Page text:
Tag Archives: Made in image of God

Where did we come from and who are we?

Having started a new year after one we probably all want to forget very quickly, we do hope soon to come out of the darkness.

At the beginning of all times there was also darkness and void. There was no form when everything came into being. In 2020 lots of things seemed to have lost form and meaning. Suddenly there seemed something wrong with the world. All over the globe people had become frightened by what one president smilingly called the Chinese disease. Many came to wonder:

What has gone wrong with the world? What can we do to fix it? How now shall we live?

2020 was a year that gave us enough time to think. Many were in isolation in their own home or were locked up in a care home. Lots of people suddenly got enough time for themselves and their own family. They got now some time to reflect on the response to the first and most foundational of these questions  –

where did we come from?

and

Where are we going to?

There are a limited number of answers at our disposal: We came about by chance (the naturalist contention), we don’t really exist (the Hindu response), or we were spoken into existence by God. Some believe mankind was placed here on earth by extraterrestrials.

For the Christian, the answer to

“Where did we come from and who are we?”

gives a foundation for thinking that no other answer gives. Because we were created, there is value in each person. There is meaning and purpose to every life. There is Someone above and outside our existence who stands over it as authority.

As human beings, all created in the image of God, somehow we all can carry something of God in us, even without knowing it or willing to know. Several people claim Jesus is God because there is written he was in the image of God. They forget that the first Adam was also created in God’s image like all the other human beings, but for sure they are not God, the same way as Jesus is not God.

Last month several Christians celebrated the birth of a man who changed the course of this world. They claim to be his followers though reject many of his words, his teachings and those values as a part of shaping our culture for the future. They look at a King, but forget that he came from the root of another king (King David).

Perhaps this world has gone “buzark” because people living in this materialist world have forgotten those important ethics and values. For centuries people were truthful to the teachings of Jesus, but they were always in the minority because their way of life was based on something not of this world that the world no longer recognizes.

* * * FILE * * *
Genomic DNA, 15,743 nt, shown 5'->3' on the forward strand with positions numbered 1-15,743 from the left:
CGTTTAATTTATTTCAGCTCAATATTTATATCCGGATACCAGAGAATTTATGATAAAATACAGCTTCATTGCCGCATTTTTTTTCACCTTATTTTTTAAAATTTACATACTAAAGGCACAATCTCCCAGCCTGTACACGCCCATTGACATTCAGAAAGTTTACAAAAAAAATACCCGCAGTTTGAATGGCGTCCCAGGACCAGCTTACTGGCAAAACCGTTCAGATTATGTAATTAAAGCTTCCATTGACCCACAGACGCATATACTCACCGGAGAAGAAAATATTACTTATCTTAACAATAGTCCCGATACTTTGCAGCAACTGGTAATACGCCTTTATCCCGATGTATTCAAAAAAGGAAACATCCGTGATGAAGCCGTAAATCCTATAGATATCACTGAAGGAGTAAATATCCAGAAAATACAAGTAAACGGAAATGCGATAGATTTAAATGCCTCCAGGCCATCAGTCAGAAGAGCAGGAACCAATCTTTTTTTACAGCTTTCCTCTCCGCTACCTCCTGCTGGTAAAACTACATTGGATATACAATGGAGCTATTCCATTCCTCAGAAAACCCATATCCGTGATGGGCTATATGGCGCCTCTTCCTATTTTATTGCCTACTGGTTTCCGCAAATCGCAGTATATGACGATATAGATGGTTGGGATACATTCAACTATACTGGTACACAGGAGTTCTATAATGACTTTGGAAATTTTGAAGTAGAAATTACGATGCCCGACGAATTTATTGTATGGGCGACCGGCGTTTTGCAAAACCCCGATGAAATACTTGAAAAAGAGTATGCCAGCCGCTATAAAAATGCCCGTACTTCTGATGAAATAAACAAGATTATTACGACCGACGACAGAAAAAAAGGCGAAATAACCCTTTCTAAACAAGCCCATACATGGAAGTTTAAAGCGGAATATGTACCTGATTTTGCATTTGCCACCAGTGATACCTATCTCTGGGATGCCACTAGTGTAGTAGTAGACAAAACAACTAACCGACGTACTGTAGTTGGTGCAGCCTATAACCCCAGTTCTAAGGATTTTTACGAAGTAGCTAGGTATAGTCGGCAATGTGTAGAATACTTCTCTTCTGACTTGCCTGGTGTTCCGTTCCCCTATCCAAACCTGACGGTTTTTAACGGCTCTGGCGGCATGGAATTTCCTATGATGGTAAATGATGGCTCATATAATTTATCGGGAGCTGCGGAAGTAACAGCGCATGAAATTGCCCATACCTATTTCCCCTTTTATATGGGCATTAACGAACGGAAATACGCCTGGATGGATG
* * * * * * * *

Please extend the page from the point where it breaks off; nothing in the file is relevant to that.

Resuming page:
After the darkness and isolation of the CoViD year there is some hope with the upcoming vaccines. Let us also hope more people would come to the realisation that we seriously have to do something to protect the animals and the nature around us. This so maniest coronavirus was a very serious one which had brought the economy and life to a standstill. It was a time to reflect and to think about the way we are treating mother nature.

With the opening of the “Newer Year” we do hope you and our other readers would find the way to make the best out of this life.

Stay healthy & All the best for 2021

4 Comments

Filed under Announcement, Ecological affairs, Lifestyle, Religious affairs, Social affairs, World affairs

Reasons Why Racial Reconciliation Should Be a Church Priority

2020 has been a year when in several countries more division was created and more hatred was spread. Therefore it is not bad to remember once more why Christians have to avoid division and should do their best to unite people.
Let us look at what an American Baptist preacher has to tell about racism in church and in a community of followers of Christ.

“Pastor, why is racial reconciliation important for our church?”

This is a question I often faced as a pastor, posed by sincere church members who wanted to grow and learn. Here are three reasons why I believe racial reconciliation should be a church priority.